Catching up on movies at the end of the year is always frustrating for those not in New York and LA — and it’s especially tricky this year, when even those in the big cities may not be ready to hit the movies yet. . Thankfully, there are now plenty of great 2021 titles available on the subscription streaming services; you just need to know where to look.
Stream it on Hulu.
Nicolas Cage is magnificent in this humble drama from the first feature director Michael Sarnoski. As a respected Pacific Northwest chef who was off the job for 15 years, Cage plays many of his scenes in silence, barely raising his voice when he decides to speak; he turns his character into an enigma, leaving audiences wondering if he chose to remove himself from his comfortable life or if someone (or something) broke him. He returns to civilization when his truffle pig – and only friend – is kidnapped, but “Pig” isn’t the “John Wick” riff the ads promised. This is a rich, structured character study, featuring some of the best works from Cage’s distinguished career.
Indian director Chaitanya Tamhane tells an emotional, complex story of uncompromising performers and the mythology they create as a Hindustani classical singer (Aditya Modak) tries to make herself a performer worthy of his mentors and influences. The classical musician’s path is lonely, avoiding the easy money and success of love songs, film scores or devotional music, and Tamhane’s astute screenplay complicates the simplistic issue of being sold out. The music and filmmaking are perfectly in sync, relaxed and often trance-like, and Modak is a real find.
‘The murder of Kenneth Chamberlain’
Stream it on HBO Max.
Frankie Faison, the great and enduring character actor known for “The Silence of the Lambs” and “Do the Right Thing”, has just won the Gotham Award for Outstanding Lead Role for his heartbreaking work in this gripping drama from writer and director David Midden. . It dramatizes the 2011 murder of Kenneth Chamberlain (Faison), a 68-year-old black man with bipolar disorder who was murdered in his home by White Plains police officers after accidentally activating his medical alert badge. The confrontation with volatile officers builds fear and inevitability – the outcome is in the title, after all – as negotiation and understanding quickly give way to cowboy tactics and inappropriate pride. And the longer it goes on, the more heartbreaking Faison’s performance becomes, as the masterful actor poignantly conveys the terror he feels as the walls draw closer.
‘Killing two lovers’
Stream it on Hulu.
The title of writer-director Robert Machoian’s small-town drama is less of a promise than a threat, as husband and father David (Clayne Crawford) discovers that his wife, Niki (Sepideh Moafi), has begun a relationship during a marital divorce. Machoian’s sparse script captures the quiet desperation of such a period, the uncertainty of a relationship that’s over but still going on, and the logistics of things like shared custody of children become high stakes, life-and-death issues. His claustrophobic framing and unnerving sound design present David as a ticking bomb, with disdain and micro-aggressions played out in long, mercilessly uninterrupted shots, providing an escape route for neither the characters nor the viewer.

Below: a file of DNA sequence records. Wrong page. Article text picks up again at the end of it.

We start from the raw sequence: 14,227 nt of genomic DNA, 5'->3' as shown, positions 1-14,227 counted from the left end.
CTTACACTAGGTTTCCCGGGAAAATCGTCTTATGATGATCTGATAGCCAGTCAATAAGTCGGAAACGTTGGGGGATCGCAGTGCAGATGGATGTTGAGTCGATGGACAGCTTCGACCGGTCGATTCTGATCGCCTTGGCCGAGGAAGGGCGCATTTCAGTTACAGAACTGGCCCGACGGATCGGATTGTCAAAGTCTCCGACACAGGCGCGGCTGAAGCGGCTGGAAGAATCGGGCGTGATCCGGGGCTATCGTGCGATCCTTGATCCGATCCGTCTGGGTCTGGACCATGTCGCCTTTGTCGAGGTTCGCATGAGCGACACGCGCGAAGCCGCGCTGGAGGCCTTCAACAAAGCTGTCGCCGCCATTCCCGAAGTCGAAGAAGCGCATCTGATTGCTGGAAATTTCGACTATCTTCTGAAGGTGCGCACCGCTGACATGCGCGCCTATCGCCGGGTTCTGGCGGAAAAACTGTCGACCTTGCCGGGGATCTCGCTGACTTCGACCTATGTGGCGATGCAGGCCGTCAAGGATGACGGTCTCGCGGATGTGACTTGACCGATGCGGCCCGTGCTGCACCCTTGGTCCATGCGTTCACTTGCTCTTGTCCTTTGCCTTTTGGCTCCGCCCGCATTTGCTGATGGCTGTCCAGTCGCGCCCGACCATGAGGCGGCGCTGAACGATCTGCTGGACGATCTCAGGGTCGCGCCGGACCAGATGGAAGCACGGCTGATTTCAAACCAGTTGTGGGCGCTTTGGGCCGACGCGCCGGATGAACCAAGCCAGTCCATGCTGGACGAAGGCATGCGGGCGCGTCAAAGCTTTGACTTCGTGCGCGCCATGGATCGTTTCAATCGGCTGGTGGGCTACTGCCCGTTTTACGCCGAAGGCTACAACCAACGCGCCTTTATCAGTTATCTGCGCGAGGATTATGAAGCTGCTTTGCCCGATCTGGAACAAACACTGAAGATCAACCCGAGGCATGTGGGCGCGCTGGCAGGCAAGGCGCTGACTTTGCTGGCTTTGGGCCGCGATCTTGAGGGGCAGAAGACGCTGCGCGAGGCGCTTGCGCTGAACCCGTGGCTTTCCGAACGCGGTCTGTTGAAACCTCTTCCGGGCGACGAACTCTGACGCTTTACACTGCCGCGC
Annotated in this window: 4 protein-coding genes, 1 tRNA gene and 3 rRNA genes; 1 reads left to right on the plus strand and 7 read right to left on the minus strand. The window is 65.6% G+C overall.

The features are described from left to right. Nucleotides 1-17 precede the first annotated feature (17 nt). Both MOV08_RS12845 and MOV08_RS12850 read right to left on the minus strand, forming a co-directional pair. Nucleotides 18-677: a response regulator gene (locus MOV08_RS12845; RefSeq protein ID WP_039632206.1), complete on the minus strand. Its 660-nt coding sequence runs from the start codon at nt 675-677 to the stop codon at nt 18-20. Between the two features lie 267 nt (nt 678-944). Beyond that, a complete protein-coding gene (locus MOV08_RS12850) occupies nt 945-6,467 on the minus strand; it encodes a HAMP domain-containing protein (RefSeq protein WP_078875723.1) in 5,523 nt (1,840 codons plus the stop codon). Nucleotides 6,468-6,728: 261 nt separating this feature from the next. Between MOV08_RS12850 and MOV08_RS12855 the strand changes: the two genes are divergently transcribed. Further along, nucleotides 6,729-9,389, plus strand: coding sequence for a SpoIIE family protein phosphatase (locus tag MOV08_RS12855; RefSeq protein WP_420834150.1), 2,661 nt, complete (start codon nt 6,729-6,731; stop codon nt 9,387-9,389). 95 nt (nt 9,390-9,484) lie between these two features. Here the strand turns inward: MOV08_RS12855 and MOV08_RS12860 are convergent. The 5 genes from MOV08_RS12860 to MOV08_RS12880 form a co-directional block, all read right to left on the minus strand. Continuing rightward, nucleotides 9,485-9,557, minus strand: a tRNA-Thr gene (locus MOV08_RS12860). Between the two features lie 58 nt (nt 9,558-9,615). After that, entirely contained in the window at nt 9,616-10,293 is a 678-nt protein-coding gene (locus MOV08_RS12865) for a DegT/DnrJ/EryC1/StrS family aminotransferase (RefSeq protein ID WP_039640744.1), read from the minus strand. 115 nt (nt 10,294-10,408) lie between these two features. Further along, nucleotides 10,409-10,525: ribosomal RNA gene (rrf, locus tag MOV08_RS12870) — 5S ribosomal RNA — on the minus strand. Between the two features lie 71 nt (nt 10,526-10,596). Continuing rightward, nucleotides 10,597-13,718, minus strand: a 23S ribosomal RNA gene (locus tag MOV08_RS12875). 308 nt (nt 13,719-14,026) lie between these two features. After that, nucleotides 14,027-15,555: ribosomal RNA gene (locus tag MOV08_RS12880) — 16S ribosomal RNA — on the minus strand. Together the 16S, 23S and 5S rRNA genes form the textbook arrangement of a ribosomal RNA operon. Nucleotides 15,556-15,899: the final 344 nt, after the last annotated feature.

Stream it on Amazon.
Val Kilmer is credited as one of the producers of this biodocumentary, so it’s easy to label the results as an exercise in self-mythology. (The directors are Ting Poo and Leo Scott.) But in this case, the self-mythology is instructive; the story the divisive actor chooses to tell, in turn, tells us even more about who he is. “I’ve lived a magical life and I’ve captured most of it,” explains Kilmer — and indeed he captured much of his career with his ubiquitous video camera. Those fascinating images (behind the scenes of movies like “Top Gun” and “Tombstone”) are deftly mixed with home movies, rehearsals, audition tapes and contemporary footage, creating less of a conventional documentary than a scrapbook of memories, reflections, and meditations.
‘Rita Moreno: just a girl who decided to go for it’
Stream it on Netflix.
Rita Moreno is currently winning critical acclaim for her performance in ‘West Side Story’ — a remake of the Oscar-winning film in a different role — so now’s the time to enjoy this celebration of her long, multifaceted career. Mariem Pérez Riera’s documentary is a biography, a valentine and a court session (Moreno doesn’t care about the colorful figures of her past), and while it doesn’t break ground in filmmaking, just wandering around is fun. hanging with the EGOT icon for 90 minutes is irresistible.
Stream it on HBO Max.
The shocking murder in 2006 of actor-turned-filmmaker, Adrienne Shelly, left a sad sense of a career that ended just as it had begun. (Her directorial effort “Waitress” would take Sundance by storm two months later.) This biographical portrait describes Shelly’s tragic death and its emotional consequences from the perspective of someone who would know: the director and narrator is her widower, Andy Ostroy. Understandably, it’s a very personal film (sometimes uncomfortable), as Ostroy and their daughter Sophie continue to struggle with their grief and loss. But it’s also a tribute to a dynamic artist and her fascinating career, navigating the 90s as an indie It girl, on a constant quest to find herself as an artist and person.
‘All light, everywhere’
Stream it on Hulu.
Theo Anthony makes gnarled documentaries, works of slippery non-fiction that tackle gigantic subjects from unexpected angles. The ostensible subject of his latest is body cameras and their current, hapless fashion as a one-size-fits-all solution to the police’s problems. But Anthony broadens his canvas considerably, taking as his subject matter the seeing itself – in person, in the media, in our collective imagination – and comes up with a thoughtful mediation on contemporary culture.